Rescued hostage Ingrid Betancourt said she will travel to France on Thursday and meet President Nicolas Sarkozy now that she is free after more than six years of captivity among Colombian rebels.

The former Colombian presidential candidate said she is probably alive today thanks to efforts by the French to press for her cause.

"I want to tell President Sarkozy — and through him all the French people — that they were our support, our light," Betancourt said in an interview with the Colombian television station RCN early Thursday. "It's time for me to thank the French, to tell them I admire them, that I feel proud to be French as well."

The dual French-Colombian citizen said she would travel to France after being reunited with her children, who were flying to Colombia.

The military freed her in a daring helicopter rescue along with three Americans and 11 Colombian hostages and she wore a camouflage jacket hours after the rescue.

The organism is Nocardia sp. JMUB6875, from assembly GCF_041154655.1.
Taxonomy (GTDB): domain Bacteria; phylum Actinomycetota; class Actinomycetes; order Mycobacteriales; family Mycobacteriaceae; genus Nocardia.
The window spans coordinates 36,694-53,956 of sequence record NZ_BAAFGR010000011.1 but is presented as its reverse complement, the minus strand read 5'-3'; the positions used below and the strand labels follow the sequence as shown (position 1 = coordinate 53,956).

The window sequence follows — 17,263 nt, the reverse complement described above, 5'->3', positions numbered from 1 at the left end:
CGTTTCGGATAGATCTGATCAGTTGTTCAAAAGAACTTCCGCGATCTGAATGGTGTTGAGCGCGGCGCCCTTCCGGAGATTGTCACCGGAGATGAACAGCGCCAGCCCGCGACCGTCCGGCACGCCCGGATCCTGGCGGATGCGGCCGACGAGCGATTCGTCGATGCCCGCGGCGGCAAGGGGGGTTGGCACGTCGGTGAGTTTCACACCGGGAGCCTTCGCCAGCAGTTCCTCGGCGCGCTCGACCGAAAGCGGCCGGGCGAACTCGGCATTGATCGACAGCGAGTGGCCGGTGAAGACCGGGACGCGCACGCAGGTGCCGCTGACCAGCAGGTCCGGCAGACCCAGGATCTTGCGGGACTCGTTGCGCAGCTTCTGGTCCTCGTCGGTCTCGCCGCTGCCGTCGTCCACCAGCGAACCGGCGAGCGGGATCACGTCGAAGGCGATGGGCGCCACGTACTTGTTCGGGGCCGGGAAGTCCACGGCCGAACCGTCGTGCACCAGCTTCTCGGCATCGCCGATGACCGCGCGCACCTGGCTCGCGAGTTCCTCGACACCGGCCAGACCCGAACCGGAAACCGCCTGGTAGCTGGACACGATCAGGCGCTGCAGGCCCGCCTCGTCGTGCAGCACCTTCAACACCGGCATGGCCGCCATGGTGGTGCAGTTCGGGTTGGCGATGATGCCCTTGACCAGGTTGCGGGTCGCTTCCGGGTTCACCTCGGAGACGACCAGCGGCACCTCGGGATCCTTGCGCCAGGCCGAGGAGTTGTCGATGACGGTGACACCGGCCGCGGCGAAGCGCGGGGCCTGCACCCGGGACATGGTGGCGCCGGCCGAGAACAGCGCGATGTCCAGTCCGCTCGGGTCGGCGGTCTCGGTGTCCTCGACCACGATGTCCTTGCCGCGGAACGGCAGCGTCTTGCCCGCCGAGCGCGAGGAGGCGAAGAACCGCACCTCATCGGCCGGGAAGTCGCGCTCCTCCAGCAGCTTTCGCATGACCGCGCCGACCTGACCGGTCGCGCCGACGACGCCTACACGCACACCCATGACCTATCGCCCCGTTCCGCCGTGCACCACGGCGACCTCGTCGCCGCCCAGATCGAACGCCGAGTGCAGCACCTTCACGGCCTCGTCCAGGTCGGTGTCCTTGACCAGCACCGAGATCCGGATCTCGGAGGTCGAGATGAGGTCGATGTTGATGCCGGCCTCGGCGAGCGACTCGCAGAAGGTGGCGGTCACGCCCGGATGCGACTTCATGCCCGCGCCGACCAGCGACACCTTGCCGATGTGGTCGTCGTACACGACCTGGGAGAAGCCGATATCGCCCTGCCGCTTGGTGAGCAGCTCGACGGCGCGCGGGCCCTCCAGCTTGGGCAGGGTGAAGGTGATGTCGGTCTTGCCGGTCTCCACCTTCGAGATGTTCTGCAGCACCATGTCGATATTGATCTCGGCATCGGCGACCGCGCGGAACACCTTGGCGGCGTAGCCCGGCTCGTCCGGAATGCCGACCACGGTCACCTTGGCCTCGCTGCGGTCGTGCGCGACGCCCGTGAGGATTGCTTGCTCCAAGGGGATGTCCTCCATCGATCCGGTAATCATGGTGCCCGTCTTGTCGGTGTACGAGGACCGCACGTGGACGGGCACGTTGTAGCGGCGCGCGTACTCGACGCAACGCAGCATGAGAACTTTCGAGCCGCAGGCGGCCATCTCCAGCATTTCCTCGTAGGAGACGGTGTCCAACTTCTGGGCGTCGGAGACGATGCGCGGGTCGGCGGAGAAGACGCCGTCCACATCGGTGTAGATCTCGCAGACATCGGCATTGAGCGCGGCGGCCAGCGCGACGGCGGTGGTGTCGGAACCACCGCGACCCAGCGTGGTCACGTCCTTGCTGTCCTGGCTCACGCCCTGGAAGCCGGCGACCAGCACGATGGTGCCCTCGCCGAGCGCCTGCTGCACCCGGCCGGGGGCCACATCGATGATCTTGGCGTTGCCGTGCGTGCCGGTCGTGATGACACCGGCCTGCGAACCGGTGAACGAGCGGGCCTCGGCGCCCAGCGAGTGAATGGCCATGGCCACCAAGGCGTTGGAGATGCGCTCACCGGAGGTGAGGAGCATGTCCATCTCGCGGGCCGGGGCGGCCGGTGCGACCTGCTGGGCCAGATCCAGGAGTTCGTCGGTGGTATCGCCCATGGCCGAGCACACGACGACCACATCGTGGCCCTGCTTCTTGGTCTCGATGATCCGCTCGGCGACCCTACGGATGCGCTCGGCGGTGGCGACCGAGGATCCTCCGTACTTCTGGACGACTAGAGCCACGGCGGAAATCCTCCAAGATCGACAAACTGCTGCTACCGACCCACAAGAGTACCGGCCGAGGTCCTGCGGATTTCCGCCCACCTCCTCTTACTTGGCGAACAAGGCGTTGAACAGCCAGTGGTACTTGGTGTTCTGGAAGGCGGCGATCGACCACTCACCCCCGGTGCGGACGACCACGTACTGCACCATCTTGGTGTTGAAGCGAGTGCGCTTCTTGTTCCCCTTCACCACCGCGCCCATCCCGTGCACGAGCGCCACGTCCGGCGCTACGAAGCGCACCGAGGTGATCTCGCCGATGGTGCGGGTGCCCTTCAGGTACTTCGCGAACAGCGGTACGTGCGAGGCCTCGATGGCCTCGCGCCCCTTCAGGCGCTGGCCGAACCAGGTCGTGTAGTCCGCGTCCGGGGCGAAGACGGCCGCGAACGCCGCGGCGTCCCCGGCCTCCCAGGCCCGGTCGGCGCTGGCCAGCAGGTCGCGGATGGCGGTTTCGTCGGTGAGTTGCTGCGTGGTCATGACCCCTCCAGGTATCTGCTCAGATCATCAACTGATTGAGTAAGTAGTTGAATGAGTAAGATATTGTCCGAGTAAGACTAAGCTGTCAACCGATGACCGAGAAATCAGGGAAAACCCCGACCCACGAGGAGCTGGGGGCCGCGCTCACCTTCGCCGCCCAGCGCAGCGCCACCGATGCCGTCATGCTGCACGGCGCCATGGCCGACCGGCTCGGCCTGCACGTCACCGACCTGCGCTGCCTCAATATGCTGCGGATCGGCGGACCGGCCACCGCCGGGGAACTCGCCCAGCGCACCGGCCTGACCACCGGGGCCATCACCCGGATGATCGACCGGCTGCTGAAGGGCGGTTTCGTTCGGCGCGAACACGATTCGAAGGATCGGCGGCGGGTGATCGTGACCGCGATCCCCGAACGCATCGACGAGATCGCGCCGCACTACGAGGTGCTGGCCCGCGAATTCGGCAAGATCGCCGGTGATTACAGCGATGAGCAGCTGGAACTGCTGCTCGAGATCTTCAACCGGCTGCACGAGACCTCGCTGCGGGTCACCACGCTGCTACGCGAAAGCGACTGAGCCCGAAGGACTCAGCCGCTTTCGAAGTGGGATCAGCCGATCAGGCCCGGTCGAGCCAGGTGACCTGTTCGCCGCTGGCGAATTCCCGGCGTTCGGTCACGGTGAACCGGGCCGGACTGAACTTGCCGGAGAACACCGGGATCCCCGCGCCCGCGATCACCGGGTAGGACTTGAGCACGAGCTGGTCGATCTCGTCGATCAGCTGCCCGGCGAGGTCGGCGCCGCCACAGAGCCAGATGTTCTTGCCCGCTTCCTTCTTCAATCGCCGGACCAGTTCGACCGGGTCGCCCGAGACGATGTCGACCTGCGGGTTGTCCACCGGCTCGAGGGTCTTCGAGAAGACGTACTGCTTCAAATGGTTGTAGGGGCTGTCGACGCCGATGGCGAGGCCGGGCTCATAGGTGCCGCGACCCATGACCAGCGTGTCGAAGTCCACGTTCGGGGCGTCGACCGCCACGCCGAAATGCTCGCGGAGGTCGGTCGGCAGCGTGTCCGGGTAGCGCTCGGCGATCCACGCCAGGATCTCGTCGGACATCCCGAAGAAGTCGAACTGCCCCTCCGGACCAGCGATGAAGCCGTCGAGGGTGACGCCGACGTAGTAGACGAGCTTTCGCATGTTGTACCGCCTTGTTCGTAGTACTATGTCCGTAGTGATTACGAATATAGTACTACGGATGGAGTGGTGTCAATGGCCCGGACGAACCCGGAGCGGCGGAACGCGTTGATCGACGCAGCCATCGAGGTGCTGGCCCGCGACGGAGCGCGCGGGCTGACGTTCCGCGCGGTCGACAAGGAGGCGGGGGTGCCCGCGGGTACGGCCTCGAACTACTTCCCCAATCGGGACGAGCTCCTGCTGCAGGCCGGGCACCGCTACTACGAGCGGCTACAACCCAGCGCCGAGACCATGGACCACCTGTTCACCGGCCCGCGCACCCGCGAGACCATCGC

Betancourt, who was kidnapped six years ago while campaigning for the presidency, called for the rebels to release more captives and said she hopes to help work toward reconciliation in Colombia. She said it is too soon to say if she will get involved in Colombian politics again, and wants to discuss her plans with her family first.

"At the end of my life, I'd like them to bury me in France," Betancourt said. "I think I owe that to them. ... If I'm alive today, it's because of them."

Her plight has drawn an outpouring of support in Europe, with crowds praying in vigils and holding photos of her in the streets during her years of captivity.

Betancourt said the rebels sometimes did not want to give her medicine when she was sick, but that her captors eased their treatment and "held back because France was behind" her.

She expressed particular gratitude to former President Jacques Chirac. "When we felt we were abandoned, all of a sudden there was that hand of President Chirac, to whom I want to say ... that he protected us, he protected my family."

Betancourt said she regrets she will miss a celebratory march in Colombia on Friday, but is willing to join it remotely — "if I have to march in France to accompany them."